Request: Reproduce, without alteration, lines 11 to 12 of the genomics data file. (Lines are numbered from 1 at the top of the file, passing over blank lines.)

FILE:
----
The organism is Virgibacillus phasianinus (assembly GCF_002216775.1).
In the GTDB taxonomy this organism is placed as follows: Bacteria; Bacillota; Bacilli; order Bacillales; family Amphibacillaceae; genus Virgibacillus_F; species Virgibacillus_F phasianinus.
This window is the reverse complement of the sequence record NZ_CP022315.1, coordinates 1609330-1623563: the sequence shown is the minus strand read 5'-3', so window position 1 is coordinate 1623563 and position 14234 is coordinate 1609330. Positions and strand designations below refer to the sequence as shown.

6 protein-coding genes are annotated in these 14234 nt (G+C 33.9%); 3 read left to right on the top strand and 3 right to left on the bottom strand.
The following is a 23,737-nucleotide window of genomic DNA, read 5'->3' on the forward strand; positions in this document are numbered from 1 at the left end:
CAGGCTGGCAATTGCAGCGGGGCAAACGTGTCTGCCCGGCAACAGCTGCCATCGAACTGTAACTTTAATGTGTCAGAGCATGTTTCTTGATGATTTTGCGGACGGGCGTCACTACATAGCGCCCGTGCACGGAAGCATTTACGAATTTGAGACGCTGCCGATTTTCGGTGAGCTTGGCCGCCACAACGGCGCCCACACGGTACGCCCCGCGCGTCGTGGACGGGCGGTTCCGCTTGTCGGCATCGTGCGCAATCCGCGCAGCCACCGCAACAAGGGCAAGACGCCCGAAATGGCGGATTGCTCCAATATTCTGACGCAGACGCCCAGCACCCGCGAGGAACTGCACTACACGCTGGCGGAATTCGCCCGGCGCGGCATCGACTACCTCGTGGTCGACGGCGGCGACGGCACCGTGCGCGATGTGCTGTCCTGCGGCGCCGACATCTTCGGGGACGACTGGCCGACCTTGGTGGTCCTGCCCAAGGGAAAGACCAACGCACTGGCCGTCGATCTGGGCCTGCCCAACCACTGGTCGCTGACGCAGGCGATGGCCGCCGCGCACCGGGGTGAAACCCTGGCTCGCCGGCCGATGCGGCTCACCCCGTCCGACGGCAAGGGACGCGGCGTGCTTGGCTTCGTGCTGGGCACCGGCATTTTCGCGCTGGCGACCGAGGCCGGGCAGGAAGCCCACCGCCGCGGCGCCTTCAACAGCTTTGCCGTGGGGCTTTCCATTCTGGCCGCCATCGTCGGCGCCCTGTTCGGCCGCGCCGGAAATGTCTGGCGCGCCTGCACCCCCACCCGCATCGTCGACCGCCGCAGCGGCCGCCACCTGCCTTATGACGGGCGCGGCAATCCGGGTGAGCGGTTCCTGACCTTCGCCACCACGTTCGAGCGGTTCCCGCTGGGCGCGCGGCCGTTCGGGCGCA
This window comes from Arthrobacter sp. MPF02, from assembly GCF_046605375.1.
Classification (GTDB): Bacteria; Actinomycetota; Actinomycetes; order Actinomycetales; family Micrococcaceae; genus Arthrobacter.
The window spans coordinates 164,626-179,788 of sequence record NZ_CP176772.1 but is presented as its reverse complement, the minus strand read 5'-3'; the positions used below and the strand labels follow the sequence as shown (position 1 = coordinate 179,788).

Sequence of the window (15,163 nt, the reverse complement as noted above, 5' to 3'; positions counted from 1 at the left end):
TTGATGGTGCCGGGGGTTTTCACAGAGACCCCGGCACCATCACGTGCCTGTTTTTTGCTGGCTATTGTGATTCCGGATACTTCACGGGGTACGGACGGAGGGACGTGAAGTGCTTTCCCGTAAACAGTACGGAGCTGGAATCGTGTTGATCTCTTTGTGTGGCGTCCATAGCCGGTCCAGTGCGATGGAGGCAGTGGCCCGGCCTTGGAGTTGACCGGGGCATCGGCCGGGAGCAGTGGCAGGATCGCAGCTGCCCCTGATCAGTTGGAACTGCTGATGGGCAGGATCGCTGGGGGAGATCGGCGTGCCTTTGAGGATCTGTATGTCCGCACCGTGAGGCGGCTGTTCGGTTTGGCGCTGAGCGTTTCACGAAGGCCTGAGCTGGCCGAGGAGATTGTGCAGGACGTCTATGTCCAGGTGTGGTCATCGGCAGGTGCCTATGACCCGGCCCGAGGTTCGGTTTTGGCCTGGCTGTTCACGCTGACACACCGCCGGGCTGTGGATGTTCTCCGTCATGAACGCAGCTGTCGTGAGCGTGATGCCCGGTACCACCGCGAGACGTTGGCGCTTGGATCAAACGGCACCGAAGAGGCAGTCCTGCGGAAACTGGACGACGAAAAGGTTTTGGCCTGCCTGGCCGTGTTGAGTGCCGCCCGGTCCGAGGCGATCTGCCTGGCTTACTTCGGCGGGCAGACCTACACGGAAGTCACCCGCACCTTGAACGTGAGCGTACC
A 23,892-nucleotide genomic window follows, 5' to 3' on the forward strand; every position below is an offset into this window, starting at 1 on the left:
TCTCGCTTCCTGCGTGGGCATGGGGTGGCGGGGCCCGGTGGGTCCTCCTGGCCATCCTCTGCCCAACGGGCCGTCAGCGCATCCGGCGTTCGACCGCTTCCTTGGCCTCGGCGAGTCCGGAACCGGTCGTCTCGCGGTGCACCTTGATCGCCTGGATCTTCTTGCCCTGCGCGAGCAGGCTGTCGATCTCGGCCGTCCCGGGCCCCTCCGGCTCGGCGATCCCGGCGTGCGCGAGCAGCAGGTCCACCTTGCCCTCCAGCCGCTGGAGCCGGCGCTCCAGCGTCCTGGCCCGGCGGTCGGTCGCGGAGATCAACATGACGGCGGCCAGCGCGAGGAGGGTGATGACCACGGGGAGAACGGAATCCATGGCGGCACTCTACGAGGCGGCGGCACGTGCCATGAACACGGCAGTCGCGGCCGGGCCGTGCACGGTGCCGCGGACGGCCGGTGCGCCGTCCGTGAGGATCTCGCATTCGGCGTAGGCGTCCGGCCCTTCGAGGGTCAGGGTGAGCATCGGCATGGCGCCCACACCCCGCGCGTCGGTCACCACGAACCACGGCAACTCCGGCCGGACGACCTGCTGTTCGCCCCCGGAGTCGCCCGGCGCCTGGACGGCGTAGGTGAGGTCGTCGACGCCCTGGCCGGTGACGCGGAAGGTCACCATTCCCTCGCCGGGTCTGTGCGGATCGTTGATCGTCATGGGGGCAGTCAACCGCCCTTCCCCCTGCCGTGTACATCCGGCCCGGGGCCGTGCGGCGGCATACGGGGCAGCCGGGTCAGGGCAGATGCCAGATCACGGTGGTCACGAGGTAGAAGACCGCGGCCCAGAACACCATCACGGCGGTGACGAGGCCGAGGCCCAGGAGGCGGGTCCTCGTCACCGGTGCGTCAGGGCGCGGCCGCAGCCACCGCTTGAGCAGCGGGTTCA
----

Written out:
TTGATGGTGCCGGGGGTTTTCACAGAGACCCCGGCACCATCACGTGCCTGTTTTTTGCTGGCTATTGTGATTCCGGATACTTCACGGGGTACGGACGGAGGGACGTGAAGTGCTTTCCCGTAAACAGTACGGAGCTGGAATCGTGTTGATCTCTTTGTGTGGCGTCCATAGCCGGTCCAGTGCGATGGAGGCAGTGGCCCGGCCTTGGAGTTGACCGGGGCATCGGCCGGGAGCAGTGGCAGGATCGCAGCTGCCCCTGATCAGTTGGAACTGCTGATGGGCAGGATCGCTGGGGGAGATCGGCGTGCCTTTGAGGATCTGTATGTCCGCACCGTGAGGCGGCTGTTCGGTTTGGCGCTGAGCGTTTCACGAAGGCCTGAGCTGGCCGAGGAGATTGTGCAGGACGTCTATGTCCAGGTGTGGTCATCGGCAGGTGCCTATGACCCGGCCCGAGGTTCGGTTTTGGCCTGGCTGTTCACGCTGACACACCGCCGGGCTGTGGATGTTCTCCGTCATGAACGCAGCTGTCGTGAGCGTGATGCCCGGTACCACCGCGAGACGTTGGCGCTTGGATCAAACGGCACCGAAGAGGCAGTCCTGCGGAAACTGGACGACGAAAAGGTTTTGGCCTGCCTGGCCGTGTTGAGTGCCGCCCGGTCCGAGGCGATCTGCCTGGCTTACTTCGGCGGGCAGACCTACACGGAAGTCACCCGCACCTTGAACGTGAGCGTACC
A 23,892-nucleotide genomic window follows, 5' to 3' on the forward strand; every position below is an offset into this window, starting at 1 on the left: